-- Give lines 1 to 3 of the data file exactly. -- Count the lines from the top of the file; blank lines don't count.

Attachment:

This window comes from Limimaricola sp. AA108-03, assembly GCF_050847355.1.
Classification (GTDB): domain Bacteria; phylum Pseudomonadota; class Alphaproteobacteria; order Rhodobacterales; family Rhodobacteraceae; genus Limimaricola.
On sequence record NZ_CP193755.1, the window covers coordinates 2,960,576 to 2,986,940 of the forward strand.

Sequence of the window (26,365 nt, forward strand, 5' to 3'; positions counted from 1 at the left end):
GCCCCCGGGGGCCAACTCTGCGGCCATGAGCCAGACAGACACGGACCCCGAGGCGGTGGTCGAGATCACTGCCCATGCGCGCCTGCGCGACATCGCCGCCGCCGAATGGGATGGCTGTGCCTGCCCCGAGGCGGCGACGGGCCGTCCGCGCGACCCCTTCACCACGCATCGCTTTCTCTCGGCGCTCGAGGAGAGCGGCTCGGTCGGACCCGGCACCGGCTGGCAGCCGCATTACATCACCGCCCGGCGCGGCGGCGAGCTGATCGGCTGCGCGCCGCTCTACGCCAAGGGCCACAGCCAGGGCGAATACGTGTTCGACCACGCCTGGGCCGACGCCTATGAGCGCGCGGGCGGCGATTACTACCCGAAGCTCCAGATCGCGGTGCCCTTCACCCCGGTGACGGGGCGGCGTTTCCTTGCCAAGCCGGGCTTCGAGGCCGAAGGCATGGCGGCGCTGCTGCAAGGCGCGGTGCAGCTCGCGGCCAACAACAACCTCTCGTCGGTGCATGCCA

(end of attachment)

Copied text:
This window comes from Limimaricola sp. AA108-03, assembly GCF_050847355.1.
Classification (GTDB): domain Bacteria; phylum Pseudomonadota; class Alphaproteobacteria; order Rhodobacterales; family Rhodobacteraceae; genus Limimaricola.
On sequence record NZ_CP193755.1, the window covers coordinates 2,960,576 to 2,986,940 of the forward strand.